Stories—and beautiful photos—from Avedon’s studio manager.
In July of 1965, Richard Avedon was in Paris shooting the fall collections for Harper’s Bazaar. The magazine’s editor-in-chief, creative director, and fashion editor had flown in for the all-important shoots, and Avedon’s temporary studio was open around the clock, humming with models, stylists, and assistants.
It was a heady but high-stress time, as big egos rubbed up against tight deadlines. So everyone was caught off-guard when Avedon’s longtime studio manager, at the brink of absolute exhaustion, abruptly retired. That’s when the world’s most celebrated fashion photographer turned to Gideon Lewin, a young assistant who’d been with Avedon for less than a year, and said, “Gideon, you are taking over.” And that, as Lewin recalls in Avedon: Behind the Scenes 1964 -1980, is the moment he “began a long career lighting the world’s most beautiful and interesting people.”
That is no exaggeration. During Lewin’s 16 years at Avedon’s side, he would collaborate on shoots featuring Sophia Loren, Anjelica Huston, Samuel Beckett, Andy Warhol, Lauren Hutton, Audrey Hepburn, Rudolf Nureyev, Rene Russo, Barbra Streisand, and Bob Dylan, among countless others. He would also make master prints, build sets, thaw frozen camera equipment, and trouble-shoot anything and everything needed to turn Avedon’s creative vision into perfect pictures.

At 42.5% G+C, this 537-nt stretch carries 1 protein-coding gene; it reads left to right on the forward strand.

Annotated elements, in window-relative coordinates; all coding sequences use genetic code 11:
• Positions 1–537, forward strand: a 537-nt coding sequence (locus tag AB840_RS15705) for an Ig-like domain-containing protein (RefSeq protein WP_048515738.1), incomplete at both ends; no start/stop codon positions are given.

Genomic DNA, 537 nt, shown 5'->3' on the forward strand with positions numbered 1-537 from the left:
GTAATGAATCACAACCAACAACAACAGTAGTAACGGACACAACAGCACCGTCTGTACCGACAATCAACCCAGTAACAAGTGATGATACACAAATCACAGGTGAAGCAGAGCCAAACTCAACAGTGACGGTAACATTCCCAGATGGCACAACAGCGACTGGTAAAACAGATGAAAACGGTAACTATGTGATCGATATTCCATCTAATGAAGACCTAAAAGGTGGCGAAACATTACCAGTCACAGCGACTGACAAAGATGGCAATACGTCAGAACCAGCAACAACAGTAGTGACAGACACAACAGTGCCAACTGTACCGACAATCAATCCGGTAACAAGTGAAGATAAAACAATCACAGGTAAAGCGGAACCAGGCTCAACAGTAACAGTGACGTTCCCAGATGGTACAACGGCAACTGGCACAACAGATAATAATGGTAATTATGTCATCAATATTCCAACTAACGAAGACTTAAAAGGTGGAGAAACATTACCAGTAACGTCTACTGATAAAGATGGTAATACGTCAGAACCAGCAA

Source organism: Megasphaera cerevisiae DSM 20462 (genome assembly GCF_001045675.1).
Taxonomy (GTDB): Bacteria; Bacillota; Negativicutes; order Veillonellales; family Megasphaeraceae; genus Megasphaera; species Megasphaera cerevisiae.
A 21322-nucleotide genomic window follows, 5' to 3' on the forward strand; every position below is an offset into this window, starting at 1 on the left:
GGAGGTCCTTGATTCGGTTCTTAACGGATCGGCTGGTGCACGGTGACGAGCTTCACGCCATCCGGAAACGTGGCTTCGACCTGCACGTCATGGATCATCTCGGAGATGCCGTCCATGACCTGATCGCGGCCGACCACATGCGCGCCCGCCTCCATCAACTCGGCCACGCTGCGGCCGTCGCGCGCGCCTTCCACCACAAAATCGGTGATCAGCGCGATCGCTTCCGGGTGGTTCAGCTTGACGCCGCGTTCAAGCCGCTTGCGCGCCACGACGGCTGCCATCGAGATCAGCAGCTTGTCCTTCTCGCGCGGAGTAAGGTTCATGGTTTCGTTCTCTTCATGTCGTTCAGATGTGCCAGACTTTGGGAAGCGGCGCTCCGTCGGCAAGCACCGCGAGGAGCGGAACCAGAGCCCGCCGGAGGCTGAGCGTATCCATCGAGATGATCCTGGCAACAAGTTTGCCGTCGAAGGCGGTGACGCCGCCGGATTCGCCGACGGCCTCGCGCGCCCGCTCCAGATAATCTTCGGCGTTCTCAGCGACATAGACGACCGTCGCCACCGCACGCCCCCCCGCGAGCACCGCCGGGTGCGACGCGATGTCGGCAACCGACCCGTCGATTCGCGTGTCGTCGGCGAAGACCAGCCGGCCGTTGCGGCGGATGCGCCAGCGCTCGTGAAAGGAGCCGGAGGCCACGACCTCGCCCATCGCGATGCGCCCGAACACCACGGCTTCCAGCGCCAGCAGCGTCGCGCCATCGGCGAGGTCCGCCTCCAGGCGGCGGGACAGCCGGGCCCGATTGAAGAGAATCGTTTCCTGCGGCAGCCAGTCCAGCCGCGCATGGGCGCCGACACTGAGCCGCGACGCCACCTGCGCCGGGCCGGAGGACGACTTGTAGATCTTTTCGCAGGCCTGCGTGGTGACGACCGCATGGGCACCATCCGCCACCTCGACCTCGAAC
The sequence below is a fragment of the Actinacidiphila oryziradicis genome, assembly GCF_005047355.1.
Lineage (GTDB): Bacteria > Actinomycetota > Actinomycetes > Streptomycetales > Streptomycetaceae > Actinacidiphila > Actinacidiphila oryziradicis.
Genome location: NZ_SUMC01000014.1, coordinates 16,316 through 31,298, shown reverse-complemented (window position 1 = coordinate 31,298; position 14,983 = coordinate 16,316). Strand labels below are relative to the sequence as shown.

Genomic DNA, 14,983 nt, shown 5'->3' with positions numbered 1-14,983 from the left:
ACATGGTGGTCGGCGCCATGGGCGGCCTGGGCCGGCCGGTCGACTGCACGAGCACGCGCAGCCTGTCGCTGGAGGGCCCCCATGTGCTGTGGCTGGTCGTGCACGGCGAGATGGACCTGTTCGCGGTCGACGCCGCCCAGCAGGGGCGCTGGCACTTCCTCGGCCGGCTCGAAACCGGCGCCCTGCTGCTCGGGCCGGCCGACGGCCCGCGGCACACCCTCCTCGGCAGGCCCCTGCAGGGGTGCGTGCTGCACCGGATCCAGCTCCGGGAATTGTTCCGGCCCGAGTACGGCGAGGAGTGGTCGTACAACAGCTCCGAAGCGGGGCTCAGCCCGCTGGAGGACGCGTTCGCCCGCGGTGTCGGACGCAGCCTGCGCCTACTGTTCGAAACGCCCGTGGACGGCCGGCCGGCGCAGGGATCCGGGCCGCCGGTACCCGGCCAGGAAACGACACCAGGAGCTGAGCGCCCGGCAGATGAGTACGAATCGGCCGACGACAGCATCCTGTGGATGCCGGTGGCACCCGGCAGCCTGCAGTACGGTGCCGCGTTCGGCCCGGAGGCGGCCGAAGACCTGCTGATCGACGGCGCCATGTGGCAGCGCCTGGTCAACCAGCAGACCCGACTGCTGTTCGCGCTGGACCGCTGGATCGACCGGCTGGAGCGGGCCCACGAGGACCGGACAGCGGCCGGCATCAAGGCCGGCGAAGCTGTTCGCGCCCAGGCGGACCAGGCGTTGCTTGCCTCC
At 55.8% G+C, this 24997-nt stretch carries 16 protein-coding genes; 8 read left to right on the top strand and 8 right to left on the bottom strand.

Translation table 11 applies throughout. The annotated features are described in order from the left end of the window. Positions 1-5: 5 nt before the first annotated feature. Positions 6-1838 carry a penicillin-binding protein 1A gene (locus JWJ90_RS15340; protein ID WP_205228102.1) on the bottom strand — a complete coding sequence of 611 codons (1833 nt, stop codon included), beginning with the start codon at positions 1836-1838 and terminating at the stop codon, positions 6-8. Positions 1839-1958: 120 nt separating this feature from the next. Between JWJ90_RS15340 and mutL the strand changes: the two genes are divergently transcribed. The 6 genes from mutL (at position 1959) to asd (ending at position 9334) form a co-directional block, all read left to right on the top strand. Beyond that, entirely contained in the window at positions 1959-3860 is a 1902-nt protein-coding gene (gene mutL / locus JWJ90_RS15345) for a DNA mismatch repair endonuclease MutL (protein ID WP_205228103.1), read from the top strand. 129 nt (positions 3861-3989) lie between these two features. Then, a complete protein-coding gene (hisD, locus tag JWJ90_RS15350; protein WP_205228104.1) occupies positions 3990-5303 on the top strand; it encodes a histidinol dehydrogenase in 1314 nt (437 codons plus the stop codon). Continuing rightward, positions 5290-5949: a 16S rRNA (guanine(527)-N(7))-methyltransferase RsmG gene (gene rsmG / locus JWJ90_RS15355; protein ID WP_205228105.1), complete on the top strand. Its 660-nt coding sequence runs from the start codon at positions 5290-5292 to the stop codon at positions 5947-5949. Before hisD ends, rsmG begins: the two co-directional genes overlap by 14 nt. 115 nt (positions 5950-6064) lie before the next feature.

Lewin was clearly an excellent studio manager, but he is also a gifted photographer and, fortunately, he had his camera with him throughout those storied years. The artful black-and-white photographs in Lewin’s visually driven memoir highlight some of Avedon’s most important shoots, museum openings, and other milestones from the point of view of someone with the ultimate backstage pass.
Now 80, Lewin made more than 4,000 of his own photographs during his years with Avedon, some of which hang in the white-walled workspace he shares with his wife, noted fashion designer Joanna Mastroianni (and a yippy Pomeranian) that overlooks New York’s garment district. Did he realize he was documenting photographic history with all of these behind-the-scenes shots? “It’s funny,” Lewin says, quickly surveying the pictures on the wall, “I never thought of that at the time. I captured moments because I saw something interesting, something beautiful.”
For Avedon aficionados, it’s fascinating to see an alternate view of his iconic photographs. When Team Avedon traveled to Japan’s snow country in 1966 for the now-famous shoot with Verushka, Lewin took quietly poetic photos, including one of a group of sumo wrestlers from which Avedon would eventually select Verushka’s statuesque partner. There’s also a picture of Verushka and the chosen sumo standing close together, as snowflakes flutter past Lewin’s lens.